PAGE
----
Chapter 2: Having a Humble Opinion of One’s Self
“If I truly knew myself I would look upon myself as insignificant…”
There are two ways to say, “I am God.” One way is the ultimate claim of hubris and the other way is the highest confession of humility. In this chapter, Kempis is directing us away from the former and into the arms of the latter.
Many, I believe, have confessed, “I am God” in utmost humility, but were unfortunately put to death by those who misunderstood their humility as satanic arrogance. In the tenth century, a Sufi Mystic named Al-Hallaj said these words and was crucified as a result. Like Christ, Al-Hallaj prayed for his executers during his crucifixion, saying, “Lord, have mercy on them for they do not understand.” Other mystics have suffered death from this same misunderstanding: a Christian Mystic named Marguerite Porete and a Jewish Mystic named Jesus of Nazareth.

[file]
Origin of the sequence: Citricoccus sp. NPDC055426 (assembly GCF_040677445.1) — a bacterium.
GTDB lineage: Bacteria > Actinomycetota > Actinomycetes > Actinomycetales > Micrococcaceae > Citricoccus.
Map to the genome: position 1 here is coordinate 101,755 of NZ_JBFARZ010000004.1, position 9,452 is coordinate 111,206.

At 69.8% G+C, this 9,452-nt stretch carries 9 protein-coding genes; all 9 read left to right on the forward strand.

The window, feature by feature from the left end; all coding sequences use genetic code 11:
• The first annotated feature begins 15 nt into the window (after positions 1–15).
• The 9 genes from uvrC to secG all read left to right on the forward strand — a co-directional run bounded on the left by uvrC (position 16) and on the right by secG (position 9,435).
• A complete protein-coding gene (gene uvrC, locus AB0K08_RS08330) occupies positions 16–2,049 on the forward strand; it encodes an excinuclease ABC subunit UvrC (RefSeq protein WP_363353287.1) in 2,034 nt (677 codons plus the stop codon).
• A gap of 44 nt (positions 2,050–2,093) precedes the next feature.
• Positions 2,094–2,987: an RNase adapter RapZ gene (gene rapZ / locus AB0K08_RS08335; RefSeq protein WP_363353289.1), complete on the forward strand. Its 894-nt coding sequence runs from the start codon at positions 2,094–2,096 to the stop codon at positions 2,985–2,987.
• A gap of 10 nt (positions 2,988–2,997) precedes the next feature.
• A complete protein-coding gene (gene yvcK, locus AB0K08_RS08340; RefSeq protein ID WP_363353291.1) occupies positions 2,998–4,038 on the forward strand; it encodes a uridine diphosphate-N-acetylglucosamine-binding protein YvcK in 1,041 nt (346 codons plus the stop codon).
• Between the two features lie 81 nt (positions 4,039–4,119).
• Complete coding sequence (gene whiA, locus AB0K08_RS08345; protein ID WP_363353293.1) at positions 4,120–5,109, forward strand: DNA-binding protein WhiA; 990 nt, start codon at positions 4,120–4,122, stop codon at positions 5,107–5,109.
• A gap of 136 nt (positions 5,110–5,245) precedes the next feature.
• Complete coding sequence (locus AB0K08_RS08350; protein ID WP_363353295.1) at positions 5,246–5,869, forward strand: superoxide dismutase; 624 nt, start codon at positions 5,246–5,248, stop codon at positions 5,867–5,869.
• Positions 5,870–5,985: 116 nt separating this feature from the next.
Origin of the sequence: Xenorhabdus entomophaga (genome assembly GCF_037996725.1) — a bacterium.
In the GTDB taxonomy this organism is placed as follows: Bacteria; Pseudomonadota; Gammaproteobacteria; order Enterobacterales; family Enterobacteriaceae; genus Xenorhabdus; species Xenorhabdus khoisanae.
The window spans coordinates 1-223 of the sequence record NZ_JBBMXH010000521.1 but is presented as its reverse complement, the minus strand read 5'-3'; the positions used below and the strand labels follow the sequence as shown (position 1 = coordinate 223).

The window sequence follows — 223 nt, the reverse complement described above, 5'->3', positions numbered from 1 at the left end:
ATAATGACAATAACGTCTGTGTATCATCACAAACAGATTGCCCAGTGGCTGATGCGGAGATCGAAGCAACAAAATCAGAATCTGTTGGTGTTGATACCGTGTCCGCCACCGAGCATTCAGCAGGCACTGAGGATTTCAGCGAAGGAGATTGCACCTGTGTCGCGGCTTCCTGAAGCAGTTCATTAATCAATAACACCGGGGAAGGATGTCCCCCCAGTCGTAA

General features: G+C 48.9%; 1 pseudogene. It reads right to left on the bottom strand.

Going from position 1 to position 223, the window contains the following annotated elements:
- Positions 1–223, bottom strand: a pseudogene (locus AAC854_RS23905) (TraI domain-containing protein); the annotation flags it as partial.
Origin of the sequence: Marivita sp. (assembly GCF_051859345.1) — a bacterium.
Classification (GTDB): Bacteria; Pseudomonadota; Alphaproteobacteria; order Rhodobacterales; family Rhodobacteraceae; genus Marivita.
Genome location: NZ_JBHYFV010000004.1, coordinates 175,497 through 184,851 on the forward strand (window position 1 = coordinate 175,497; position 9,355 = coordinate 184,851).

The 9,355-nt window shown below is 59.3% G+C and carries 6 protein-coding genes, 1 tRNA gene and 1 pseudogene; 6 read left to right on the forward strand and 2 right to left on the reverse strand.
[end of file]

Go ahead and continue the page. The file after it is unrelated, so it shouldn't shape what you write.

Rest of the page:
Obviously, the distinction between the two ways of saying “I am God” needs to be clearly explained. The first way is to say, “I am God by nature” or “I am God apart from God.” This is the great sin of pride, which made the devil become the devil and made Adam fall. The second way is to say, “I am God by grace” or “I am God in God.” This is the great sign of humility, which stands in absolute awe of existence and joyfully gives thanks for the opportunity to be a part of God simply by existing.
The Bible upholds these two ways in Adam and in Christ. Thomas Merton upholds these two ways in the false self and the true self. Kempis upholds these two ways in the haughty self and the frail self. The haughty, false self often likes to think its God and that is the self that Kempis wants us to see as insignificant and even despicable. By doing so, we learn to get in touch with the true self, the imago Dei, the ground of our being and confess “I am God” with selfless, Christ-like humility.